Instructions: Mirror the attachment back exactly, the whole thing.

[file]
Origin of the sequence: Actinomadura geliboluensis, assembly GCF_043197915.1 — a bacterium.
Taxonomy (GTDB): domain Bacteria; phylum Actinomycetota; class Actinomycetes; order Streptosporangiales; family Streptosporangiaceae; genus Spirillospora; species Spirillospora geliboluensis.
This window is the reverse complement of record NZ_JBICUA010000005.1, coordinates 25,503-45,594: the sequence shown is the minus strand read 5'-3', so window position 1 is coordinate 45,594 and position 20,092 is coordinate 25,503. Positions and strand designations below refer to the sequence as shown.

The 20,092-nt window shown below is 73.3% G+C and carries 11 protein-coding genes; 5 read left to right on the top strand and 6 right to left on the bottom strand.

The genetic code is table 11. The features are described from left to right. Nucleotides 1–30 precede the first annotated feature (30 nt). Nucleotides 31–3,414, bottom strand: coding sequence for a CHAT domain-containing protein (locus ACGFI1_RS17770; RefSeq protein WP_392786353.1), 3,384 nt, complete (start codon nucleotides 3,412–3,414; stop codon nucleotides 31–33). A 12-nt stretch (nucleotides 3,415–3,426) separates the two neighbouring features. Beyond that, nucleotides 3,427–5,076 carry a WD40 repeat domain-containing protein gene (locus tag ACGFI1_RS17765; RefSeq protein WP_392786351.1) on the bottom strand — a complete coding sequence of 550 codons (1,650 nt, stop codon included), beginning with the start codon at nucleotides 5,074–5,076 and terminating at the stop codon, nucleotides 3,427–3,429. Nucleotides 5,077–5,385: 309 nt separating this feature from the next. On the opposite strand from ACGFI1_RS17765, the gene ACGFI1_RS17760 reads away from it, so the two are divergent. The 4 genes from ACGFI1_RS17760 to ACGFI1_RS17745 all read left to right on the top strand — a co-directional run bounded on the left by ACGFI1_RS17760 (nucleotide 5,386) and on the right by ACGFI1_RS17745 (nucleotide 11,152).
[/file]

Origin of the sequence: Actinomadura geliboluensis, assembly GCF_043197915.1 — a bacterium.
Taxonomy (GTDB): domain Bacteria; phylum Actinomycetota; class Actinomycetes; order Streptosporangiales; family Streptosporangiaceae; genus Spirillospora; species Spirillospora geliboluensis.
This window is the reverse complement of record NZ_JBICUA010000005.1, coordinates 25,503-45,594: the sequence shown is the minus strand read 5'-3', so window position 1 is coordinate 45,594 and position 20,092 is coordinate 25,503. Positions and strand designations below refer to the sequence as shown.

The 20,092-nt window shown below is 73.3% G+C and carries 11 protein-coding genes; 5 read left to right on the top strand and 6 right to left on the bottom strand.

The genetic code is table 11. The features are described from left to right. Nucleotides 1–30 precede the first annotated feature (30 nt). Nucleotides 31–3,414, bottom strand: coding sequence for a CHAT domain-containing protein (locus ACGFI1_RS17770; RefSeq protein WP_392786353.1), 3,384 nt, complete (start codon nucleotides 3,412–3,414; stop codon nucleotides 31–33). A 12-nt stretch (nucleotides 3,415–3,426) separates the two neighbouring features. Beyond that, nucleotides 3,427–5,076 carry a WD40 repeat domain-containing protein gene (locus tag ACGFI1_RS17765; RefSeq protein WP_392786351.1) on the bottom strand — a complete coding sequence of 550 codons (1,650 nt, stop codon included), beginning with the start codon at nucleotides 5,074–5,076 and terminating at the stop codon, nucleotides 3,427–3,429. Nucleotides 5,077–5,385: 309 nt separating this feature from the next. On the opposite strand from ACGFI1_RS17765, the gene ACGFI1_RS17760 reads away from it, so the two are divergent. The 4 genes from ACGFI1_RS17760 to ACGFI1_RS17745 all read left to right on the top strand — a co-directional run bounded on the left by ACGFI1_RS17760 (nucleotide 5,386) and on the right by ACGFI1_RS17745 (nucleotide 11,152).